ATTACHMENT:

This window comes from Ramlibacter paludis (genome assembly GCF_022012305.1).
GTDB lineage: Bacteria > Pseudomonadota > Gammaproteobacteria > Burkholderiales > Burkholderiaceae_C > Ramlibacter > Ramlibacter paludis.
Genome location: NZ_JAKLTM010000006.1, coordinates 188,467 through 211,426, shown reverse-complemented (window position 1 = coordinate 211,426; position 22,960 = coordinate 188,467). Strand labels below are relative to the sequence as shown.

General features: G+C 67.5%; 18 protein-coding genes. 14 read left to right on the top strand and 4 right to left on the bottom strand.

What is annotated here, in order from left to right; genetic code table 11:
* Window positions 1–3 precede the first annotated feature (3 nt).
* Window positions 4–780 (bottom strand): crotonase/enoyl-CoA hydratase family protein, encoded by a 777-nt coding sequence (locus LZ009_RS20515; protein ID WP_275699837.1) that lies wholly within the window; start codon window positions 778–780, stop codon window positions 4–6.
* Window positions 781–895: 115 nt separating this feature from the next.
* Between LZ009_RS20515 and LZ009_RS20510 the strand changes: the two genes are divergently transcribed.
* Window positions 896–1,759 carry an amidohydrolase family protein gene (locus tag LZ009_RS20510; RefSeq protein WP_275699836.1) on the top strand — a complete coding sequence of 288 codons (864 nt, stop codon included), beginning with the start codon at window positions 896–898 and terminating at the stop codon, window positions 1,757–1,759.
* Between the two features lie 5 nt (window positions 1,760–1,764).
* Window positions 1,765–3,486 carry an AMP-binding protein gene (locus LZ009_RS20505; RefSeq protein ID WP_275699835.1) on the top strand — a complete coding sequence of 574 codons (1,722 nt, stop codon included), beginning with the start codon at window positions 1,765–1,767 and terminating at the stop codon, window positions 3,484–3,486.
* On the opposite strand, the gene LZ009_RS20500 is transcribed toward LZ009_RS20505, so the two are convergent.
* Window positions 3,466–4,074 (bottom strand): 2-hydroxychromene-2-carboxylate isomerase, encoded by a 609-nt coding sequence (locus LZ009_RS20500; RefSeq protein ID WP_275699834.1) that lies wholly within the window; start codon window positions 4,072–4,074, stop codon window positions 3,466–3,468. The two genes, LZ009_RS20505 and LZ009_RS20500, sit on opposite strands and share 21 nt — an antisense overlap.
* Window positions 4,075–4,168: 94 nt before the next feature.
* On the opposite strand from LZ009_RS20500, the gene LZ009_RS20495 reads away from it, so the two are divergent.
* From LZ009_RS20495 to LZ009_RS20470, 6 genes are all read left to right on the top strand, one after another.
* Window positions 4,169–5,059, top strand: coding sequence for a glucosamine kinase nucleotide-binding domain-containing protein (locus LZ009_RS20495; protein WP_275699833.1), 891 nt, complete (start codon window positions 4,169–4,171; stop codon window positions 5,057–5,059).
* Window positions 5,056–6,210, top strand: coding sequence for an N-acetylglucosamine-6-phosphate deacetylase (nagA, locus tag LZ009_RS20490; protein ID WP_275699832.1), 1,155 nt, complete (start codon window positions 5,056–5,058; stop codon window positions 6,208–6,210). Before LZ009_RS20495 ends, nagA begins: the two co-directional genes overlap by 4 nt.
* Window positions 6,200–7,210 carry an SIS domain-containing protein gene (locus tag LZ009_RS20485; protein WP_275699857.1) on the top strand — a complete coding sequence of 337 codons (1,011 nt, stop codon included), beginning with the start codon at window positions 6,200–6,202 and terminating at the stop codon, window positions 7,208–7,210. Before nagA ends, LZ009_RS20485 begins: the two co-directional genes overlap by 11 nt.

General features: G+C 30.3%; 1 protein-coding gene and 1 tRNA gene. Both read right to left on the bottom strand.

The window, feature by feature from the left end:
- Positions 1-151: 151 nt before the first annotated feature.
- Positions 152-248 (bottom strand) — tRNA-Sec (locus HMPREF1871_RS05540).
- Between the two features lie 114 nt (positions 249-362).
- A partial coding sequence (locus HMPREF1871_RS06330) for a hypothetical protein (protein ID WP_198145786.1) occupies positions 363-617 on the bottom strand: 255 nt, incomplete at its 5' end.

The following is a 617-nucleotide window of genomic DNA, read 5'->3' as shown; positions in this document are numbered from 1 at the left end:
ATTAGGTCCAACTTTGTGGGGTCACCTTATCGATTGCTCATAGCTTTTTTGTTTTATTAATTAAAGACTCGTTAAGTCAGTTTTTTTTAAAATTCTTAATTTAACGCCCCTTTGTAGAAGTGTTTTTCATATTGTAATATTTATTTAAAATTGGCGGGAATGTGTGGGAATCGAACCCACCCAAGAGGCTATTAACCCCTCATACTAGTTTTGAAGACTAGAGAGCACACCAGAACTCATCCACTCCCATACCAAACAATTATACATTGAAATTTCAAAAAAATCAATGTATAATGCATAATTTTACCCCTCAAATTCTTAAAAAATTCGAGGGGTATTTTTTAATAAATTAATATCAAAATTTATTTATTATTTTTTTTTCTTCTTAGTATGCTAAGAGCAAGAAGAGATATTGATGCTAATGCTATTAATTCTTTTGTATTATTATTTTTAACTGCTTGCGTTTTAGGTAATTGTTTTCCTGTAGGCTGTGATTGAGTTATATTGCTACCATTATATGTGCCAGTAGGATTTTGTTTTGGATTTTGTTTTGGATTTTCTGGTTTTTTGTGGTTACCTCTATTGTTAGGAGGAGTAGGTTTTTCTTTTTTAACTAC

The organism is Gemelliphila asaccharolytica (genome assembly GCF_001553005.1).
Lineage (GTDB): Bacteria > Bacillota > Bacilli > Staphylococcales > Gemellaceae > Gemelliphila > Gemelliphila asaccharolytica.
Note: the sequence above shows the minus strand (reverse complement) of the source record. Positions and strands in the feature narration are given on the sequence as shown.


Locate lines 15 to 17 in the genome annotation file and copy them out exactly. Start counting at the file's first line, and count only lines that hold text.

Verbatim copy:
* Window positions 4,075–4,168: 94 nt before the next feature.
* On the opposite strand from LZ009_RS20500, the gene LZ009_RS20495 reads away from it, so the two are divergent.
* From LZ009_RS20495 to LZ009_RS20470, 6 genes are all read left to right on the top strand, one after another.